Russia boasts of better replacements for banned meldonium
MOSCOW (AP) A Russian state medical agency says it has found new and improved alternatives to meldonium, the banned substance for which tennis star Maria Sharapova tested positive.
Federal Medical-Biological Agency head Vladimir Uiba says Russia has found ''several drugs which are not banned and work significantly better than meldonium,'' in comments carried by Russian news agencies.
Uiba didn't name the new drugs and it wasn't immediately clear whether they are already being used by top Russian athletes. Uiba's agency is tasked with providing medical support to Russian national teams in many sports.
Sharapova was among over 100 athletes who tested positive after the heart drug meldonium was banned in sport last year.
Most of those were cleared because of evidence they had stopped taking meldonium before it was banned, though Sharapova was suspended because she had taken it after the cutoff date.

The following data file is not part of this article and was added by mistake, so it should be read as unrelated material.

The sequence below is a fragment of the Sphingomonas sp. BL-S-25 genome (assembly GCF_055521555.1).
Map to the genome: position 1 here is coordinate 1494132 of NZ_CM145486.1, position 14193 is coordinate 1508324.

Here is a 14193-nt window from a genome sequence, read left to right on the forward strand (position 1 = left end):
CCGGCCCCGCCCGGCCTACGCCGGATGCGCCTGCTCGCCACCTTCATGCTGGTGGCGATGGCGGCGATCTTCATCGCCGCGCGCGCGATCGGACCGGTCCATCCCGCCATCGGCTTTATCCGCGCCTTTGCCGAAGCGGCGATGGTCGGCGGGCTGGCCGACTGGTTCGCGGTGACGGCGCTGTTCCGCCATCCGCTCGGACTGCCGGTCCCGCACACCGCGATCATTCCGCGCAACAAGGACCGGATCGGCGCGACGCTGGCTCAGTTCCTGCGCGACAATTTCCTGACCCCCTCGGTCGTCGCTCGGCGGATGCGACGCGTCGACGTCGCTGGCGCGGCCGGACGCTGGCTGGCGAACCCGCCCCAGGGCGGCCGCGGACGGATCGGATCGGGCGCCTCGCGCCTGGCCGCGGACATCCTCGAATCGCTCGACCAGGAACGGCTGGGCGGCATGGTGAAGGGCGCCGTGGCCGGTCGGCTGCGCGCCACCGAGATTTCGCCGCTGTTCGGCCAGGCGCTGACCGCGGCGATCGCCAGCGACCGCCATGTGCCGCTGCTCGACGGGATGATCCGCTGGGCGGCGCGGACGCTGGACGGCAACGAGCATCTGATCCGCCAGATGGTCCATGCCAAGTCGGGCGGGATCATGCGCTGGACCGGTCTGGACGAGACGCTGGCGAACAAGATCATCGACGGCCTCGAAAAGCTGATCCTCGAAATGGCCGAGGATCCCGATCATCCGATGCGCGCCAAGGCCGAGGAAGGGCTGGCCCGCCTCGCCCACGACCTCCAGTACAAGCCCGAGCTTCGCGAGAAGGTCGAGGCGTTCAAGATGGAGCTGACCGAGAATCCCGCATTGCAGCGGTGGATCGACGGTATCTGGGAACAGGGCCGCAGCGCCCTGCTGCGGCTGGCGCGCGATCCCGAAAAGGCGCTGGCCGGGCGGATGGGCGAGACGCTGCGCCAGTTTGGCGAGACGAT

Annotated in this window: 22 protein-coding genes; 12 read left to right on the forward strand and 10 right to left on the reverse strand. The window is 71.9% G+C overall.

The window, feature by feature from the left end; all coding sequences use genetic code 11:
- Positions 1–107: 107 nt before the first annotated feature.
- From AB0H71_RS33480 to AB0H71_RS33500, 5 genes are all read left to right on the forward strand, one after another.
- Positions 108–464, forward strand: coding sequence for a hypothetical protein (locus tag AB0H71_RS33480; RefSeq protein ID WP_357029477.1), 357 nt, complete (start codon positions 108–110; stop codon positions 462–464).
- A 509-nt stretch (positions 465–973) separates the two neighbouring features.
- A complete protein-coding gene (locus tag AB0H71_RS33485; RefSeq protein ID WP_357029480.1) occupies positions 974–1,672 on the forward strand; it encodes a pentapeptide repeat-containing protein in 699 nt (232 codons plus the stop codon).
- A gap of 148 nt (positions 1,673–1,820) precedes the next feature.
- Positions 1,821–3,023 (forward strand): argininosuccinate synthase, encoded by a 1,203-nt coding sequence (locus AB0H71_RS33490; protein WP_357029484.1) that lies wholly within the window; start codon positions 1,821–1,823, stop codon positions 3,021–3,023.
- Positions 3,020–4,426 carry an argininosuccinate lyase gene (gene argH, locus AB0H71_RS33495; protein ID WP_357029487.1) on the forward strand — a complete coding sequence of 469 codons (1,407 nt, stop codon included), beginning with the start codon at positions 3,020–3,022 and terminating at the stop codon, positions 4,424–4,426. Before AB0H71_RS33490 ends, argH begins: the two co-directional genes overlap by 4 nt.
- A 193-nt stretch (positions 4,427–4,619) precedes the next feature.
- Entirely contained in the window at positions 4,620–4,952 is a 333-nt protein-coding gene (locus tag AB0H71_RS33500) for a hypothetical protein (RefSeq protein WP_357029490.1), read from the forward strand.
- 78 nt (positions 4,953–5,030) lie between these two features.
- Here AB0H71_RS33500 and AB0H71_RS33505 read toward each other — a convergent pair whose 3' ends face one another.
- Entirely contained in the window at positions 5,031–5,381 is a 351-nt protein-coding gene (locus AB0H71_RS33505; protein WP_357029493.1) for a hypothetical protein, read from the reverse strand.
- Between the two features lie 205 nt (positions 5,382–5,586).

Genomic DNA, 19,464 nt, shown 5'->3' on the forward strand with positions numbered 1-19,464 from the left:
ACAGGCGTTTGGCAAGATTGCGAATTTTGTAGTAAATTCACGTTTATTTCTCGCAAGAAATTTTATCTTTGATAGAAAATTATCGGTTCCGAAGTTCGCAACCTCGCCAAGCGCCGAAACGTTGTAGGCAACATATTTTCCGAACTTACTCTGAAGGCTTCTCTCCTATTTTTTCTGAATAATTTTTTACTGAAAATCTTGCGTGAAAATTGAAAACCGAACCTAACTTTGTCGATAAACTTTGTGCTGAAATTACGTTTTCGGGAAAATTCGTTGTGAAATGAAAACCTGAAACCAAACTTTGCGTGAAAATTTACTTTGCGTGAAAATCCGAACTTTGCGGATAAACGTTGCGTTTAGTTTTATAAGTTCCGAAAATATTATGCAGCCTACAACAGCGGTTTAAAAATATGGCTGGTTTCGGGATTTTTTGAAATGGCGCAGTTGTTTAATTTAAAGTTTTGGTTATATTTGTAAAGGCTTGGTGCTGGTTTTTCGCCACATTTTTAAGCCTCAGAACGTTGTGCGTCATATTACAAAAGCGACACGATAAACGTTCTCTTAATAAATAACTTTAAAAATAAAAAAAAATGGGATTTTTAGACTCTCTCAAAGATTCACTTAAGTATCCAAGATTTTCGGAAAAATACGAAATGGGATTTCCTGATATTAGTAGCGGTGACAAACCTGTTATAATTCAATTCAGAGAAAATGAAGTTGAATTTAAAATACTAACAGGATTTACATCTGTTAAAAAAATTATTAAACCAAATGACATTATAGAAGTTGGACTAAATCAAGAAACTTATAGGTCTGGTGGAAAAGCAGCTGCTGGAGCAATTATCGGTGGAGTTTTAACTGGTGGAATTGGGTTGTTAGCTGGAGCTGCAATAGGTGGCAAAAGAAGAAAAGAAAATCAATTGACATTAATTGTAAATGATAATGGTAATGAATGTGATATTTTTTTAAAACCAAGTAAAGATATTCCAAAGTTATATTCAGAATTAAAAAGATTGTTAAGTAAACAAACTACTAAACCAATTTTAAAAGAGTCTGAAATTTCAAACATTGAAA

Numerous claims have been made over recent decades about meldonium, which is marketed for sufferers from heart and circulatory conditions, including that it can increase physical and mental endurance.
However, Russian officials have said it is not performance-enhancing in a sports context, and argued it prevents heart attacks under extreme stress.
Sharapova said last year she used meldonium for 10 years for reasons including a magnesium deficiency, irregular heart test results and a family history of diabetes.
Sharapova will return to the WTA Tour at a competition in Stuttgart on Apr. 26, the day her 15-month ban ends.